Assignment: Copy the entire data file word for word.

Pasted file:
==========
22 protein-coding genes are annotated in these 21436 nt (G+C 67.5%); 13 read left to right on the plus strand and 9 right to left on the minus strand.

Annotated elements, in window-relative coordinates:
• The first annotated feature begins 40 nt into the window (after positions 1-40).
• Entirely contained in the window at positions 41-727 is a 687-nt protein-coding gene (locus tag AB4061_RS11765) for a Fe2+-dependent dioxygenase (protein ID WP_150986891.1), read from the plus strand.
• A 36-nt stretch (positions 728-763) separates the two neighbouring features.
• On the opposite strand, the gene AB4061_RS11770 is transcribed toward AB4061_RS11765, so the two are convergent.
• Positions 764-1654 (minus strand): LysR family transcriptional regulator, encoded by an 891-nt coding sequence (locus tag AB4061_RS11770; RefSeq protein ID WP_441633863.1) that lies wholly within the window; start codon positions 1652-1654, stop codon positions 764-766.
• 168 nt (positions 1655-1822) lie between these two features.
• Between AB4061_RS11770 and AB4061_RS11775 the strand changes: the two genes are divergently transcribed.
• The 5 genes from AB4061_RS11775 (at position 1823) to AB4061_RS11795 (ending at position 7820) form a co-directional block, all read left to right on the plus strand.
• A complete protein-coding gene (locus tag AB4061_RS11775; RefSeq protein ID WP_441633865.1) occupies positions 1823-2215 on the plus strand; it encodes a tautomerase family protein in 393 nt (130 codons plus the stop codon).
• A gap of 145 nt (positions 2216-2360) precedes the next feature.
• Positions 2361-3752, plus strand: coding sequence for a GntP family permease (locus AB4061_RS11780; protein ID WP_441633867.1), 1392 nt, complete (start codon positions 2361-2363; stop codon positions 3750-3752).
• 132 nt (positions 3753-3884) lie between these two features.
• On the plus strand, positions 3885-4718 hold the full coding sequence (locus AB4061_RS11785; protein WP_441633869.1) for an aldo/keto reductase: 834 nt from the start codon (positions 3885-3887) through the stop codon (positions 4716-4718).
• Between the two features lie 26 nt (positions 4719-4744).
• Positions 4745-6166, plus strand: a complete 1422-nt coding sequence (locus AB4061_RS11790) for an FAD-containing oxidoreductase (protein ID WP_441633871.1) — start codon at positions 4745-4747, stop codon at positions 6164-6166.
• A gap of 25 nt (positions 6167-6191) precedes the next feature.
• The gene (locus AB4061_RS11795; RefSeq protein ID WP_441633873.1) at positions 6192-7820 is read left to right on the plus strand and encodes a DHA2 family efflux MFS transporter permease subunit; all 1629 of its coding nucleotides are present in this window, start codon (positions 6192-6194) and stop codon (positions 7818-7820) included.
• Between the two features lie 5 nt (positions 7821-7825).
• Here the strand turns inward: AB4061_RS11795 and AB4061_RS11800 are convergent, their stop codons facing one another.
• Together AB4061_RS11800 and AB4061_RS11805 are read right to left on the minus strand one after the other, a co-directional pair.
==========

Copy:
22 protein-coding genes are annotated in these 21436 nt (G+C 67.5%); 13 read left to right on the plus strand and 9 right to left on the minus strand.

Annotated elements, in window-relative coordinates:
• The first annotated feature begins 40 nt into the window (after positions 1-40).
• Entirely contained in the window at positions 41-727 is a 687-nt protein-coding gene (locus tag AB4061_RS11765) for a Fe2+-dependent dioxygenase (protein ID WP_150986891.1), read from the plus strand.
• A 36-nt stretch (positions 728-763) separates the two neighbouring features.
• On the opposite strand, the gene AB4061_RS11770 is transcribed toward AB4061_RS11765, so the two are convergent.
• Positions 764-1654 (minus strand): LysR family transcriptional regulator, encoded by an 891-nt coding sequence (locus tag AB4061_RS11770; RefSeq protein ID WP_441633863.1) that lies wholly within the window; start codon positions 1652-1654, stop codon positions 764-766.
• 168 nt (positions 1655-1822) lie between these two features.
• Between AB4061_RS11770 and AB4061_RS11775 the strand changes: the two genes are divergently transcribed.
• The 5 genes from AB4061_RS11775 (at position 1823) to AB4061_RS11795 (ending at position 7820) form a co-directional block, all read left to right on the plus strand.
• A complete protein-coding gene (locus tag AB4061_RS11775; RefSeq protein ID WP_441633865.1) occupies positions 1823-2215 on the plus strand; it encodes a tautomerase family protein in 393 nt (130 codons plus the stop codon).
• A gap of 145 nt (positions 2216-2360) precedes the next feature.
• Positions 2361-3752, plus strand: coding sequence for a GntP family permease (locus AB4061_RS11780; protein ID WP_441633867.1), 1392 nt, complete (start codon positions 2361-2363; stop codon positions 3750-3752).
• 132 nt (positions 3753-3884) lie between these two features.
• On the plus strand, positions 3885-4718 hold the full coding sequence (locus AB4061_RS11785; protein WP_441633869.1) for an aldo/keto reductase: 834 nt from the start codon (positions 3885-3887) through the stop codon (positions 4716-4718).
• Between the two features lie 26 nt (positions 4719-4744).
• Positions 4745-6166, plus strand: a complete 1422-nt coding sequence (locus AB4061_RS11790) for an FAD-containing oxidoreductase (protein ID WP_441633871.1) — start codon at positions 4745-4747, stop codon at positions 6164-6166.
• A gap of 25 nt (positions 6167-6191) precedes the next feature.
• The gene (locus AB4061_RS11795; RefSeq protein ID WP_441633873.1) at positions 6192-7820 is read left to right on the plus strand and encodes a DHA2 family efflux MFS transporter permease subunit; all 1629 of its coding nucleotides are present in this window, start codon (positions 6192-6194) and stop codon (positions 7818-7820) included.
• Between the two features lie 5 nt (positions 7821-7825).
• Here the strand turns inward: AB4061_RS11795 and AB4061_RS11800 are convergent, their stop codons facing one another.
• Together AB4061_RS11800 and AB4061_RS11805 are read right to left on the minus strand one after the other, a co-directional pair.